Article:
A. To be the best grandfather to my three grandchildren. I have one that lives in Cedar Rapids and two that live in Philadelphia. I also want to substitute teach in Cedar Rapids and in Philadelphia. Q. Did you ever get offered any big opportunities before you entered the teaching field? A. Immediately after college, I played basketball at the University of Iowa. I was drafted by the Boston Celtics. That was the most rewarding athletic experience.
Hannah Jonasson, Photo Editor Q. When did you start teaching? A. 1975, at Wash in 2002. Q. Did you always want to be a teacher? A. Yes, my mom was a teacher at Kennedy when I was little. Q. What do you have planned for retirement? A. Read “Great Expectations” over and over again. [laughs] Travel, cooking classes, and reading for pleasure.
Q. What have you loved about Wash? A. I love the students, they make me laugh and think, they keep me young. Q. Did you ever get offered any big opportunities before you entered the teaching field? A. No, I was pretty focused on teaching. I knew I wanted to teach at Wash. It was something I knew I wanted to do.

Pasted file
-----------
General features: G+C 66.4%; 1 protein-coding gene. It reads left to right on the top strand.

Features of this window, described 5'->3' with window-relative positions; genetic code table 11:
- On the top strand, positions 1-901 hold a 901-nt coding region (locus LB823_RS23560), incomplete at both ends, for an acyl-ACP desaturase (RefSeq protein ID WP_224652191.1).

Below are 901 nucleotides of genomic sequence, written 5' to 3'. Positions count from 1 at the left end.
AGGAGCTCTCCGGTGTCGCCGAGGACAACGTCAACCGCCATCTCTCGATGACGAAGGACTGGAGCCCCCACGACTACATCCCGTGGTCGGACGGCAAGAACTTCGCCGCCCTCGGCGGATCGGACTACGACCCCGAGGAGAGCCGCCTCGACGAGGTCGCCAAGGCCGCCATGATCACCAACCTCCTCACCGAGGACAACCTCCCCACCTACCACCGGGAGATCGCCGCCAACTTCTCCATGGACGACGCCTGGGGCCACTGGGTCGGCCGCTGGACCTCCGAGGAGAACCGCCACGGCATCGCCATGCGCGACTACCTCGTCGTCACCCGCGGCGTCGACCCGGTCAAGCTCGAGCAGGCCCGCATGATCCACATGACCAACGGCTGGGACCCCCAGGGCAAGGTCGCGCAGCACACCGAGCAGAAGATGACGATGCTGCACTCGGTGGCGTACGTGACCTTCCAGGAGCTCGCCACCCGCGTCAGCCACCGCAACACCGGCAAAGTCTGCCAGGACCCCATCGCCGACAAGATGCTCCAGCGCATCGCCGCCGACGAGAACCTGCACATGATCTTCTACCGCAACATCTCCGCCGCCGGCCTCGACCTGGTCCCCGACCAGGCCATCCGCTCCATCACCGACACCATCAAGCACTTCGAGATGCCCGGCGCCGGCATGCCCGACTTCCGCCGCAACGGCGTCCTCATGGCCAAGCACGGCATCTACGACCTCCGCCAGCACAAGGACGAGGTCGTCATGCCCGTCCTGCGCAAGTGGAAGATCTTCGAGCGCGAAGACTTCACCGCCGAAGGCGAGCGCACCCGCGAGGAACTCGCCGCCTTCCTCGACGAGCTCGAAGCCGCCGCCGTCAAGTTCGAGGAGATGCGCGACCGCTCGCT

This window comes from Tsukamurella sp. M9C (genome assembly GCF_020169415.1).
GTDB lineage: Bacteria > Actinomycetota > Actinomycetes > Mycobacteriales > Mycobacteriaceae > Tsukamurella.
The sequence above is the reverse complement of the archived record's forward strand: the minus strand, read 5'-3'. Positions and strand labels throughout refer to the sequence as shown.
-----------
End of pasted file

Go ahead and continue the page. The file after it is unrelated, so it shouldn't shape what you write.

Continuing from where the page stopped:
MJ Kamin, Editor
Meet: ELL Students at Wash Andrew Watkins, Staff Writer Here at Washington High School, diversity is one of the many things students take pride in. To ensure that our foreign students have equal opportunities, Wash has classes in place within itâ€™s English Language Learner Program. ELL has been a part of Wash since it began in 1979, and was the only high school to have it until Jefferson opened a program this school year. Currently ELL is located at nine schools in the Cedar Rapids School District, . There are 435 students enrolled in ELL from over 30 countries and